When John came to you in the way of righteousness, you did not believe him; but tax collectors and prostitutes did. Yet even when you saw that, you did not later change your minds and believe him. (Mt 21:32)
Changing our minds is hard work, something that most of us do only reluctantly. Even when the truth stares us in the face, we resist. Perhaps we are afraid of losing something with which we are comfortable. Or we think that changing our minds might be interpreted as disloyalty to a friend or people in power. Whatever the reason for our resistance, letting go and changing our minds in order to follow the Lord more closely is a clear mandate in the gospel.
Today’s gospel portrays a community of Jewish leaders unwilling to change, even after seeing and experiencing the honesty and integrity of John the Baptist. When Jesus suggests that prostitutes and tax collectors are more willing to change than them, their resistance only deepens. To be compared to people at the bottom of the social ladder is an insult which they will not accept. Not only do they refuse to look at Jesus with open eyes and hearts, they begin to plot against him, not because of his ideas but because their power and standing in the community are threatened.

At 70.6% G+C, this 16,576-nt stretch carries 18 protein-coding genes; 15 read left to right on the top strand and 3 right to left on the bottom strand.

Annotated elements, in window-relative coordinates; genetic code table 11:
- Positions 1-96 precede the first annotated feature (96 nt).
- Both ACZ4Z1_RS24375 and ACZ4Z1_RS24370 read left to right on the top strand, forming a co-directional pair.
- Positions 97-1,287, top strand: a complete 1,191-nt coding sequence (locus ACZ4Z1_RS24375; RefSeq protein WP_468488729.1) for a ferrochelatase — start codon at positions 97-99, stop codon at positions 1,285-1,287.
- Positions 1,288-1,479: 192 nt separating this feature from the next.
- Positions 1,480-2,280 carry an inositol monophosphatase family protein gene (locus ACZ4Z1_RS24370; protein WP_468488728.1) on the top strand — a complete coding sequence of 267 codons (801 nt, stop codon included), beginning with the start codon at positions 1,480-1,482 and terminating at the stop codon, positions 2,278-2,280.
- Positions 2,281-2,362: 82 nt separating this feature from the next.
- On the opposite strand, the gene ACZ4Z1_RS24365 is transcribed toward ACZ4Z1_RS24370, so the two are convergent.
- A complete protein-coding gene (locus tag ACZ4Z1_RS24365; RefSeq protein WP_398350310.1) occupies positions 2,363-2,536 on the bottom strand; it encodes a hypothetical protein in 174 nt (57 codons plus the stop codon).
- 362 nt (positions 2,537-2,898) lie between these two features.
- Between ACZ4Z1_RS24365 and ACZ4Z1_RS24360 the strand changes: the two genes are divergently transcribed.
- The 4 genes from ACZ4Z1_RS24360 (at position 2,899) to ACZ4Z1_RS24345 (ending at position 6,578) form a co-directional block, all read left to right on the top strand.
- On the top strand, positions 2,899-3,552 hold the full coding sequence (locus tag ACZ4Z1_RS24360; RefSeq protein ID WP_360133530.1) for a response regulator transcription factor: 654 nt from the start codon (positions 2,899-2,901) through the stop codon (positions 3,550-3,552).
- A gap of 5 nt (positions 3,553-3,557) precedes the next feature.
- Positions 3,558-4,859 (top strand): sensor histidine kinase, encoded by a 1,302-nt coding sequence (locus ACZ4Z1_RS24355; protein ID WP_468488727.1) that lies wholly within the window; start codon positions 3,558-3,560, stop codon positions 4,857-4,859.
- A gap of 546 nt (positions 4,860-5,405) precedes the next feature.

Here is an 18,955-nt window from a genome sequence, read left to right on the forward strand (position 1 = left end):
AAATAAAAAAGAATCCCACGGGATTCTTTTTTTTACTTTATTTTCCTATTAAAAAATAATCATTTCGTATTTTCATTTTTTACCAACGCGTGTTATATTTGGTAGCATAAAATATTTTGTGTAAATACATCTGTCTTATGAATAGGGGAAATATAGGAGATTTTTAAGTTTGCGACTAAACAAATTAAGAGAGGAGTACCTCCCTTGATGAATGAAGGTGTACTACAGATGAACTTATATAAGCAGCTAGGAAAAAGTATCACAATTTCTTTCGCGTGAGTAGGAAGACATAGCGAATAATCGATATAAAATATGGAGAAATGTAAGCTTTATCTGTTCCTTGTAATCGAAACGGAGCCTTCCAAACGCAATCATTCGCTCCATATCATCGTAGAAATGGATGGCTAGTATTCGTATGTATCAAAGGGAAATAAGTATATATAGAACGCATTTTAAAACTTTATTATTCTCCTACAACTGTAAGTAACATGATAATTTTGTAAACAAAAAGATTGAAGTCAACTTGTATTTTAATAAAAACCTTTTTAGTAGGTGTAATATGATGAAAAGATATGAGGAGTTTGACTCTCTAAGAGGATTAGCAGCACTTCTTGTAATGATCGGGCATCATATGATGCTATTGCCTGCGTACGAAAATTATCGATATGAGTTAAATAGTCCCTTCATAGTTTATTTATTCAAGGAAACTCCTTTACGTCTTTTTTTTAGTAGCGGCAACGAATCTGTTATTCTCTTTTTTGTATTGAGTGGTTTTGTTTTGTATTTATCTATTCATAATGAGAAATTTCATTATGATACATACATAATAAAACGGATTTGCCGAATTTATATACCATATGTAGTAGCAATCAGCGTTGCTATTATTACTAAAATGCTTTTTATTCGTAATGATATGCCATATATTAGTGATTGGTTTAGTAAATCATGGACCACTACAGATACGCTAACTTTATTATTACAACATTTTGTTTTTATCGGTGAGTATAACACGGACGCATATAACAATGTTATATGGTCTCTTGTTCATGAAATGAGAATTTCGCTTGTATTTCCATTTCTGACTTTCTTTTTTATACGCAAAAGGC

All of us have reasons not to change. We have lived faithful catholic lives. We have followed the commandments and tried to live the beatitudes, but the Lord often demands more. Perhaps we have been hurt by a colleague, a friend, even a spouse and we refuse to believe that they can and have changed. We avoid them, speak dismissively of their good works or smirk at their efforts to change. The problem is ours, not theirs, especially if they have discovered a way to follow Christ which might help us on our pilgrim journey.
Today, ask for a dose of humility that allows you to change you mind for the sake of God’s reign.
What helps you let go of old hurts and view others with God's eyes?